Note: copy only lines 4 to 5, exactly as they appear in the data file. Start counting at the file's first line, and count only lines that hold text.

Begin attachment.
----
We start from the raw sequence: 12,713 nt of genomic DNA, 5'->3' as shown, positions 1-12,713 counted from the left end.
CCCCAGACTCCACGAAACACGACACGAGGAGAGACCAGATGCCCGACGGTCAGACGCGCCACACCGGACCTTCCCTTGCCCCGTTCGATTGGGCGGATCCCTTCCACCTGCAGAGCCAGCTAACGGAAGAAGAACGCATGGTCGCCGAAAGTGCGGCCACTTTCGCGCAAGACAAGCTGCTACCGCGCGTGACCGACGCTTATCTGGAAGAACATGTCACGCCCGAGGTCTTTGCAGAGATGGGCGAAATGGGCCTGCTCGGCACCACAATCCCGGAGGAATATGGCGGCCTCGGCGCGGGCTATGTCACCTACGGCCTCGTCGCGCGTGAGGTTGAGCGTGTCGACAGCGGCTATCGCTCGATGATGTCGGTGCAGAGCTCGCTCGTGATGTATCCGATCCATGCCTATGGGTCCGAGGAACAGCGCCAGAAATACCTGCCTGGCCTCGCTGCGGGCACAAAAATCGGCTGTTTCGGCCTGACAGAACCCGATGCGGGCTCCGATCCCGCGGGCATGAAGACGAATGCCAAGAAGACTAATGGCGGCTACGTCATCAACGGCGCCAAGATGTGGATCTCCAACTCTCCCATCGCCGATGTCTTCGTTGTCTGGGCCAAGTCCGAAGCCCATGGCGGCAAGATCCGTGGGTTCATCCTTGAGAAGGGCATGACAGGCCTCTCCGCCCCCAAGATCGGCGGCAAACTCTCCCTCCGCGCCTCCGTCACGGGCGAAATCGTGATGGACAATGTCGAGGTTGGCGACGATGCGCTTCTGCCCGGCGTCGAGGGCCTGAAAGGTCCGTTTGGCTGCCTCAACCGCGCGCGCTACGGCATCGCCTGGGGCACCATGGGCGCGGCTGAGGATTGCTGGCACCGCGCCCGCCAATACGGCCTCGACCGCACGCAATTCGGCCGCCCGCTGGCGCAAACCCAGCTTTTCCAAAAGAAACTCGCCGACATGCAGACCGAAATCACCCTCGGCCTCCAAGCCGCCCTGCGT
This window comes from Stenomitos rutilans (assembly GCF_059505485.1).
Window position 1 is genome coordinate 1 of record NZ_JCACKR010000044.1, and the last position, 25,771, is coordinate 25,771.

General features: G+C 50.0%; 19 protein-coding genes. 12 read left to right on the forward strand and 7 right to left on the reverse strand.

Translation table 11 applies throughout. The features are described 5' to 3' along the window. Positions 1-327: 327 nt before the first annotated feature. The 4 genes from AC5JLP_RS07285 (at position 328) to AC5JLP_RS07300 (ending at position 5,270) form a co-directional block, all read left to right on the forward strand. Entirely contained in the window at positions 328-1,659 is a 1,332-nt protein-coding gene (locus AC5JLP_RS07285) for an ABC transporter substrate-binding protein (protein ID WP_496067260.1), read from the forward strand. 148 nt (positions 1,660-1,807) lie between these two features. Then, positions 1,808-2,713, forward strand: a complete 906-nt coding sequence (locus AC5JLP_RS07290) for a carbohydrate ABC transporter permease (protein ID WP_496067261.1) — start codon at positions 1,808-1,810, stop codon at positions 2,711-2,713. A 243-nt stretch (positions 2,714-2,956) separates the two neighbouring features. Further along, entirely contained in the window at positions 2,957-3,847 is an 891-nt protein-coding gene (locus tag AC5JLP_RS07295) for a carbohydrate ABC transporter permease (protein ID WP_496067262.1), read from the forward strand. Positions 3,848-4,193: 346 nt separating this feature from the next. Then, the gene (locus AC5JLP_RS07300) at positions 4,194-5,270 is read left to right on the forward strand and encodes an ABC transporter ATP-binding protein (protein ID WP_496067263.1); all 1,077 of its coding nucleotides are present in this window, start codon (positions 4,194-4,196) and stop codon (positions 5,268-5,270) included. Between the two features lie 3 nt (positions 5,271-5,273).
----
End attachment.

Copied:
Window position 1 is genome coordinate 1 of record NZ_JCACKR010000044.1, and the last position, 25,771, is coordinate 25,771.

General features: G+C 50.0%; 19 protein-coding genes. 12 read left to right on the forward strand and 7 right to left on the reverse strand.